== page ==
Kirstie Cohen | Island Light | oil on canvas | 50cm x 120cm
At this moment many people are missing nature’s sensations, the invigorating wind, the play of colour and light in the sea and sky, or the reassuring solidity of mountains. Whilst these are intensely physical spaces, they are also psychological, imaginative states of awareness that enable the mind to fly. In the hands of an artist like Kirstie Cohen, meticulous layers of rich oil paint are transformed into land and seascapes we can sense, feel and hold within us.
In the Northern Romantic tradition, there is a strong sense of awe in the solitary human being beholding nature and becoming conscious of forces greater than ourselves. The attraction of so many to the Highlands and Islands is perhaps to come face-to-face with the true scale of humanity, the beauty and terror we feel when confronted with ancient geology, or the eternal sea. The enormity of nature seen in Caspar David Friedrich’s Monk by the Sea is a source of profound stillness and contemplation, while the vortex of a JMW Turner Snowstorm presents us with untamed changeability and sheer power human beings will never control. This dualism finds expression in Kirstie Cohen’s Island Light (2020, oil on canvas, 50cm x 120cm), a panoramic, abstract composition that grapples with light and darkness, the elusive, subtle hues and sublime balance found in contemplation of nature.
Kirstie Cohen | Orange Sky | oil on canvas | 75cm x 95cm
Cohen’s latest work brings the viewer closer than ever before to the ‘Sturm and Drang’ of the Scottish Highlands and deeper, into the holistic nature of the Gàidhealtachd. Perception of the landscape not as property of scenic vista, but as a multidimensional reality, encompassing land, people and memory has ancient roots and immediate contemporary resonance. Though Cohen’s landscapes are unpopulated, we become conscious of human perception that makes imaginative sense of the world around it. In form and feeling her paintings affirm what it is to be alive in the face of nature; in the glorious warmth of Orange Sky (2020, oil on canvas, 75 x 90cm) or the blaze of light triptych Sea Birds (2020, oil on canvas, 40 x 92cm), where the spirit of the landscape and the soul of the viewer equally take flight. The fresh, invigorating brushstrokes in Mountains (2020, oil on board, 26 x 30cm) create a kind of mirror, embracing internal reflection and forms in the landscape.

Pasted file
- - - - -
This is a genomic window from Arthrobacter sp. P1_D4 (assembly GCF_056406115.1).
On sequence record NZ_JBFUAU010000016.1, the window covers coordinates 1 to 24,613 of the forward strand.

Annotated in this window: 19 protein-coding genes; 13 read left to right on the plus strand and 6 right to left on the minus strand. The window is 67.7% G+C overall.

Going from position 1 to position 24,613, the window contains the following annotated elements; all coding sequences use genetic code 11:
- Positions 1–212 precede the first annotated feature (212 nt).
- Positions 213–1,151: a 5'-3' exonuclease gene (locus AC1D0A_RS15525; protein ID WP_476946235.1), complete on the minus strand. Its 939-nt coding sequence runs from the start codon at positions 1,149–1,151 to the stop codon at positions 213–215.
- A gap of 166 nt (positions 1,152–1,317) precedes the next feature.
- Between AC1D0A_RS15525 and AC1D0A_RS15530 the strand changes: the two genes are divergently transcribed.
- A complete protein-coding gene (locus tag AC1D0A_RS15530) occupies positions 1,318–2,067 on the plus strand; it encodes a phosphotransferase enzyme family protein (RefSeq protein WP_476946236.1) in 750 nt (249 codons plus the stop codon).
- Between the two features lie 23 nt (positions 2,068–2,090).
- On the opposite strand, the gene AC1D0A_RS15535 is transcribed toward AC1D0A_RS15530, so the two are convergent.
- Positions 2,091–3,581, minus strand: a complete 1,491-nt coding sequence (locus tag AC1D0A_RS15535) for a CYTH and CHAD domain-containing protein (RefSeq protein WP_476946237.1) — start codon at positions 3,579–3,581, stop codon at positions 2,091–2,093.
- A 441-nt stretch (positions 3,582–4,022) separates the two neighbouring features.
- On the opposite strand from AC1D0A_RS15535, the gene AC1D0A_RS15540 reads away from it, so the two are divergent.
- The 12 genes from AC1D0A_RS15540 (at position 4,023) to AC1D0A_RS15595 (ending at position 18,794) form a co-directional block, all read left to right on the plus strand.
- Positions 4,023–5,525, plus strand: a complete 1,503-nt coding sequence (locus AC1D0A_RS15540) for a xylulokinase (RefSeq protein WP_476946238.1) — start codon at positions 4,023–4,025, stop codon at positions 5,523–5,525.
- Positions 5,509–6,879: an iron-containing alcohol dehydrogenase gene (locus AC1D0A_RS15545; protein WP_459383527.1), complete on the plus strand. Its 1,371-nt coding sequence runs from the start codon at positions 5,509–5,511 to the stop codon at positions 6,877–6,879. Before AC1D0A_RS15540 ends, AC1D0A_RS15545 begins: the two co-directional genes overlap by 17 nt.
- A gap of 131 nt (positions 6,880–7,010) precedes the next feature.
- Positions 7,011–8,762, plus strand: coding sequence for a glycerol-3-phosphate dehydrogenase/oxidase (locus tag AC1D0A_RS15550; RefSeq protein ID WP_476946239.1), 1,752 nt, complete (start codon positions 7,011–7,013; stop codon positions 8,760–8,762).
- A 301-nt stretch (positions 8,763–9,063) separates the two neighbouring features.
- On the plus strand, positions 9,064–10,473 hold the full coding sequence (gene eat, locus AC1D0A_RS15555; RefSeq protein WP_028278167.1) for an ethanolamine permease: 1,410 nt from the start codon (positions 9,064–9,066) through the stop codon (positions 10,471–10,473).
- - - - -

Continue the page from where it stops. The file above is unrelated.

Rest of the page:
Kirstie Cohen | Cliffs | mixed media | 27cm x 34cm
Recent experimentation with mixed media has introduced exciting new textures and compositional shifts in Cohen’s dynamic oil paintings. Cliffs (2020, mixed media, 27 x 34cm) is a fine example, communicating the cliff face as a presence in form and texture. Shafts of colour and light create a triptych inside the picture plane. This structural harmony and balance in layered mixed media skilfully co-exist with the raw energy of instinctual brush marks. The heightened sensory experience of Dark Mountains (2020, oil on board, 40 x 40cm) owes much to the artist’s maverick approach. Dark Mountains extends the development seen in Cohen’s 2019 solo St Kilda – An Atlantic Journey exhibition, fuelled by direct engagement with her chosen subject and experimentation with mixed media in the studio. The perspective in Dark Mountains could be rising out of the sea, with delicate brushstrokes like birds’ wings in the sky, but the overwhelming feeling in this painting is metaphorically aerial. This is total immersion, standing on mist which engulfs the viewer’s foreground, hearing emerald waves and the surge of seafoam. Cohen communicates ancient knowledge of the landscape, not dominion over nature but human vulnerability and wonder in beholding it, standing firmly on the earth.
In Kirstie Cohen’s masterful paintings, human consciousness in communion with nature has always been constant, but here and now it seems even more pertinent in how we relate to the world around us, beyond the current frame.
Kirstie Cohen | Dark Mountains | oil on board | 40cm x 40cm